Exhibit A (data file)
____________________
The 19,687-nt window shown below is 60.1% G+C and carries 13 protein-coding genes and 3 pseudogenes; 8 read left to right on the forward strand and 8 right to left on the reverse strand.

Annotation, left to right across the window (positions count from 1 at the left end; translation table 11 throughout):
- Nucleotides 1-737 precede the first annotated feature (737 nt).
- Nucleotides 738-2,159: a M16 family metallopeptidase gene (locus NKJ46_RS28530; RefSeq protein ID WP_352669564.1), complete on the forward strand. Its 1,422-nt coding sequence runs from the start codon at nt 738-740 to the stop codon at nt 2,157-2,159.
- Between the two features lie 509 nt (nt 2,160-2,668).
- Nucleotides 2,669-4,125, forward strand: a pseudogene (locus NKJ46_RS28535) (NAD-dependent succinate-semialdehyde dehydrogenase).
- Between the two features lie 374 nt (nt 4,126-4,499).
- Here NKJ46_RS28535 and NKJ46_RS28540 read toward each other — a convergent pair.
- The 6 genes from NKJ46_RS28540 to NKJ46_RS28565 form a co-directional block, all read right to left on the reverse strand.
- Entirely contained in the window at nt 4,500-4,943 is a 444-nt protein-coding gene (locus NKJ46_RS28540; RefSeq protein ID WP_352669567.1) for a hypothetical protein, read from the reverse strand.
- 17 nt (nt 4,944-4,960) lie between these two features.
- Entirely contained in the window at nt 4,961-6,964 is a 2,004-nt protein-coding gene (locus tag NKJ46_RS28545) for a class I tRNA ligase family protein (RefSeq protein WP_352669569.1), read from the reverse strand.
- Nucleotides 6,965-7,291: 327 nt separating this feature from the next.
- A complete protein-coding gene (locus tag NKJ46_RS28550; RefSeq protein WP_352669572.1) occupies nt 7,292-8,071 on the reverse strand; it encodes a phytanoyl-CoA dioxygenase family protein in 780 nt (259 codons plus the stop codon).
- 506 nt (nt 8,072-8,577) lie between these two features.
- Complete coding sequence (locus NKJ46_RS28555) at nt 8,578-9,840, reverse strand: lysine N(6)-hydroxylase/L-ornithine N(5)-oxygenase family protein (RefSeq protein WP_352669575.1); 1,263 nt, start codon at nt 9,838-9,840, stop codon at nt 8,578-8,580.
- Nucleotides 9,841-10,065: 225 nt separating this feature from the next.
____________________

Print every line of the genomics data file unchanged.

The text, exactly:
The 19,687-nt window shown below is 60.1% G+C and carries 13 protein-coding genes and 3 pseudogenes; 8 read left to right on the forward strand and 8 right to left on the reverse strand.

Annotation, left to right across the window (positions count from 1 at the left end; translation table 11 throughout):
- Nucleotides 1-737 precede the first annotated feature (737 nt).
- Nucleotides 738-2,159: a M16 family metallopeptidase gene (locus NKJ46_RS28530; RefSeq protein ID WP_352669564.1), complete on the forward strand. Its 1,422-nt coding sequence runs from the start codon at nt 738-740 to the stop codon at nt 2,157-2,159.
- Between the two features lie 509 nt (nt 2,160-2,668).
- Nucleotides 2,669-4,125, forward strand: a pseudogene (locus NKJ46_RS28535) (NAD-dependent succinate-semialdehyde dehydrogenase).
- Between the two features lie 374 nt (nt 4,126-4,499).
- Here NKJ46_RS28535 and NKJ46_RS28540 read toward each other — a convergent pair.
- The 6 genes from NKJ46_RS28540 to NKJ46_RS28565 form a co-directional block, all read right to left on the reverse strand.
- Entirely contained in the window at nt 4,500-4,943 is a 444-nt protein-coding gene (locus NKJ46_RS28540; RefSeq protein ID WP_352669567.1) for a hypothetical protein, read from the reverse strand.
- 17 nt (nt 4,944-4,960) lie between these two features.
- Entirely contained in the window at nt 4,961-6,964 is a 2,004-nt protein-coding gene (locus tag NKJ46_RS28545) for a class I tRNA ligase family protein (RefSeq protein WP_352669569.1), read from the reverse strand.
- Nucleotides 6,965-7,291: 327 nt separating this feature from the next.
- A complete protein-coding gene (locus tag NKJ46_RS28550; RefSeq protein WP_352669572.1) occupies nt 7,292-8,071 on the reverse strand; it encodes a phytanoyl-CoA dioxygenase family protein in 780 nt (259 codons plus the stop codon).
- 506 nt (nt 8,072-8,577) lie between these two features.
- Complete coding sequence (locus NKJ46_RS28555) at nt 8,578-9,840, reverse strand: lysine N(6)-hydroxylase/L-ornithine N(5)-oxygenase family protein (RefSeq protein WP_352669575.1); 1,263 nt, start codon at nt 9,838-9,840, stop codon at nt 8,578-8,580.
- Nucleotides 9,841-10,065: 225 nt separating this feature from the next.